By Alison Rooney
It should be a true hometown crowd on stage and off when Drew Scecina takes to the stage at the Depot Theatre next Saturday night for a Music Tracks evening of “singing and strumming—and some drums.” Scecina, one of those triple threat musician types, plays guitar, drums, composes and sings. He’ll be on stage for the duration of the concert, joined by many friends and fellow musicians, including Steve Siktberg on electric guitar, Nino Piccone on drums, Steven Mihalik on acoustic guitar, Brian Fornabaio, also on acoustic guitar, and Scecina’s uncle, Haldane teacher and local music fixture Mike Klubnick, on bass.
Scecina, who places himself in the folk-rock genre, is not currently in a set band, also he has “dabbled in a couple of groups” in years past. Truly a local “product” — he grew up in Philipstown and is the son of Andy Scecina and Patty Scecina Klubnick, he credits Haldane music teacher, band and jazz band director Deb Contini with “helping me with music theory, and also with being part of a larger whole.” Scecina attended Haldane for all 13 years, graduating in 2001, and has been playing the drums since junior high.
For the past few years, Scecina has been playing his music at clubs all over the region, throughout Dutchess County, at places including Max’s in Beacon, and in musical hot spots here such as The Depot Restaurant, Whistling Willies and the Silver Spoon. He got his first taste of performing back during the high school years, gigging with the Klubnick-run Blues Devils, the rock/blues group based at Haldane. Back in the day, says Scecina, “my uncle was almost fighting for people to join. Now it’s really popular. I got a real taste of performing through that group.” Scecina still supports the group by sometimes attending their performances at Whistling Willie’s Open Mic Kids’ Nights.
Although Scecina says that, “from my perspective there’s been a fairly steady flow of bands playing in clubs and bars,” the economy has taken its toll on local music, as “the owners are less willing to give proper compensation because they just don’t have it.” Money isn’t what drives his music though, “It’s exposure, fun, passion, as opposed to making a few bucks.” Asked what inspires his songwriting, Scecina reflects, “It’s got to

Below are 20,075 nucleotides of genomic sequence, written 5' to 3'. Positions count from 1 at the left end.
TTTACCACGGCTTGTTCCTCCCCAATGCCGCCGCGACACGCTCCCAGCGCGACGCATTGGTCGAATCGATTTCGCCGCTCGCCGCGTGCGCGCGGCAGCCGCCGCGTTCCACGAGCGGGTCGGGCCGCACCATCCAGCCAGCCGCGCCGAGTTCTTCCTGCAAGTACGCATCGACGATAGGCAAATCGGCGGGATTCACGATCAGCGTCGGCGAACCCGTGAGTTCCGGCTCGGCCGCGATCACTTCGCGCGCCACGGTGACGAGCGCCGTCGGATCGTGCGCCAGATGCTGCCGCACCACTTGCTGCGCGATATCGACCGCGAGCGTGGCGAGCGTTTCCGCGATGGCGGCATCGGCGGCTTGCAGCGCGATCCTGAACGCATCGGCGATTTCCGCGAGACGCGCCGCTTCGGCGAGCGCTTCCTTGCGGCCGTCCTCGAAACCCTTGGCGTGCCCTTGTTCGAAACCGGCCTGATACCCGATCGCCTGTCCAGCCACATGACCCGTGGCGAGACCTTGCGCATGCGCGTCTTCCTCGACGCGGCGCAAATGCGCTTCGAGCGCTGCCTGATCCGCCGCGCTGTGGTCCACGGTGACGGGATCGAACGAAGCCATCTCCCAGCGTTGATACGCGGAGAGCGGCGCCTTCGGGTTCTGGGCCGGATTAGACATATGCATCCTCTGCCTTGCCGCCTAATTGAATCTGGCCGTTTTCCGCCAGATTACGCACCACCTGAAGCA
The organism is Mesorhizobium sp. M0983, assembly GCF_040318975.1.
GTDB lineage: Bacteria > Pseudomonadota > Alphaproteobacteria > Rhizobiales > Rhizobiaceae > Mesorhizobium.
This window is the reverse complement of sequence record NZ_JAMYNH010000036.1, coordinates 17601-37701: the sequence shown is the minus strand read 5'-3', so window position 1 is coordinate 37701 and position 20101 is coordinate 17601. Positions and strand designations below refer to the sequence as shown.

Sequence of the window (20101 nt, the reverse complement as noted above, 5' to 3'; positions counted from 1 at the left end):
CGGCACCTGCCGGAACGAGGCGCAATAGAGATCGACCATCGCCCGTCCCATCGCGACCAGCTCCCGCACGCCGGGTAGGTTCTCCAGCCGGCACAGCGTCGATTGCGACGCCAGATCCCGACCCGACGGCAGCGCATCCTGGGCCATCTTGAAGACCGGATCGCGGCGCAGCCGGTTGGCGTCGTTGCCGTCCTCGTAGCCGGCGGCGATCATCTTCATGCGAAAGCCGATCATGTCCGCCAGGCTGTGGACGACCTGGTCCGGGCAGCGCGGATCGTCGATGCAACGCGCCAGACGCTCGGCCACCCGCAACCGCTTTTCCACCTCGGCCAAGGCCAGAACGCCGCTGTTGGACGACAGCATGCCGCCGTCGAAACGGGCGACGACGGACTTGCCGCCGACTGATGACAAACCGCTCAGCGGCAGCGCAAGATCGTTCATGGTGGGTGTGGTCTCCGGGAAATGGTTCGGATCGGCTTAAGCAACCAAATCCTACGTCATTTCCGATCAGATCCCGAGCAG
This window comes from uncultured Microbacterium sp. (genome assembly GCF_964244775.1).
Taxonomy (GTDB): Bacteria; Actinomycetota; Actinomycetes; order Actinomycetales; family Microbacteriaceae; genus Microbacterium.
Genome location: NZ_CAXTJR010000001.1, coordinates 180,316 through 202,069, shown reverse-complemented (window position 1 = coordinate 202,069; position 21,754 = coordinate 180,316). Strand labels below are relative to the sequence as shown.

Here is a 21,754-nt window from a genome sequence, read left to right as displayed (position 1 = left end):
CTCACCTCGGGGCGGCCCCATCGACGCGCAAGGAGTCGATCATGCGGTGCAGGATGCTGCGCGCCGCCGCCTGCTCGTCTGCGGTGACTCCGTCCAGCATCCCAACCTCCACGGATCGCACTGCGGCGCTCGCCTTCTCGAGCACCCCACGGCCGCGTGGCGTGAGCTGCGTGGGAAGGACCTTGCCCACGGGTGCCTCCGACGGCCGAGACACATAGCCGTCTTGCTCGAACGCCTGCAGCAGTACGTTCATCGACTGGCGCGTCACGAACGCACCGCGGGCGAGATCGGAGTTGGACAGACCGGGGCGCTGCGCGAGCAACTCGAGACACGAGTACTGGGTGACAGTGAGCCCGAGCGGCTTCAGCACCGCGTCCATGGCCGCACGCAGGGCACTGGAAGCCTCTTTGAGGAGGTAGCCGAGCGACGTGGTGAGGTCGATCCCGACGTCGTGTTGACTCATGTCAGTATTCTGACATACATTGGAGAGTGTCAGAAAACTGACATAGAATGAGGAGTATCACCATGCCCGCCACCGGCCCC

come from some sort of experience “¦ to come up with something creative. It’s definitely really personal. It depends—sometimes the lyrics come first and then I find the chords to put behind them, but it can go either way, sometimes a chord progression I’ve fallen for starts it off. I also enjoy collaborating with others — a group effort.”
Scecina is looking at this performance as kind of the foundation for his musical future. He is thinking of returning to school, to get his masters in elementary education, but the music will continue. He says “A decision such as this one to play in a fresh kind of setting—it’s a positive push for me to continue with it. I see this concert as a nice way to expose myself as a folk/rock guitar player. I’ll be playing throughout, and others will be joining me for a few songs each, in a ‘Drew and friends’ theme, and there’ll be some surprise guests. I’ll be performing a handful of originals for the first time. I’m expecting a good bunch of my old pals to turn up.”
Asked who he is inspired by, musically, Scecina’s first thoughts go to the past, “I revert to what I grew up listening to: Warren Zevon, The Beatles, Jackson Browne, Bruce Springsteen. I also listen to newer music: Dave Matthews, John Mayer, Radiohead.” For a taste of Scecina’s music, click Hear Me (Drew) 102609.
“Drew Scecina and Friends” will appear on Saturday, Jan. 22 at 7 p.m. at the Depot Theatre at Garrison’s Landing. Tickets are $15 and reservations are suggested. For more information visit http://www.philipstowndepottheatre.org/ and for reservations, call 845-424-3900.